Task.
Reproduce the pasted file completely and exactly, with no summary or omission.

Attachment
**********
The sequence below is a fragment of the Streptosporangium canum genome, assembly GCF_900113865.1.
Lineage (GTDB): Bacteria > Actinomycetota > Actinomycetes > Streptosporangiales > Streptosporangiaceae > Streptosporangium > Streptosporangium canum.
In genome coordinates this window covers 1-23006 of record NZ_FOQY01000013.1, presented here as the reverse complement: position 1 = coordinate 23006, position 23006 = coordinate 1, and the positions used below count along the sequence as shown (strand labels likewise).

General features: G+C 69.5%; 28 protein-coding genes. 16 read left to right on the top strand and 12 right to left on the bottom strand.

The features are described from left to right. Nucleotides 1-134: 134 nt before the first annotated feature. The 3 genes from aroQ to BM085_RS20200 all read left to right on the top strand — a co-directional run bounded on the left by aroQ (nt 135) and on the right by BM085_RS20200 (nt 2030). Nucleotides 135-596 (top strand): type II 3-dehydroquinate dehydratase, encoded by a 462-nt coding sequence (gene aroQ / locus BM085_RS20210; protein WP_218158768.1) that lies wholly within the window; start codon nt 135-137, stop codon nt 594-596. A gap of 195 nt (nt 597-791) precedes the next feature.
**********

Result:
The sequence below is a fragment of the Streptosporangium canum genome, assembly GCF_900113865.1.
Lineage (GTDB): Bacteria > Actinomycetota > Actinomycetes > Streptosporangiales > Streptosporangiaceae > Streptosporangium > Streptosporangium canum.
In genome coordinates this window covers 1-23006 of record NZ_FOQY01000013.1, presented here as the reverse complement: position 1 = coordinate 23006, position 23006 = coordinate 1, and the positions used below count along the sequence as shown (strand labels likewise).

General features: G+C 69.5%; 28 protein-coding genes. 16 read left to right on the top strand and 12 right to left on the bottom strand.

The features are described from left to right. Nucleotides 1-134: 134 nt before the first annotated feature. The 3 genes from aroQ to BM085_RS20200 all read left to right on the top strand — a co-directional run bounded on the left by aroQ (nt 135) and on the right by BM085_RS20200 (nt 2030). Nucleotides 135-596 (top strand): type II 3-dehydroquinate dehydratase, encoded by a 462-nt coding sequence (gene aroQ / locus BM085_RS20210; protein WP_218158768.1) that lies wholly within the window; start codon nt 135-137, stop codon nt 594-596. A gap of 195 nt (nt 597-791) precedes the next feature.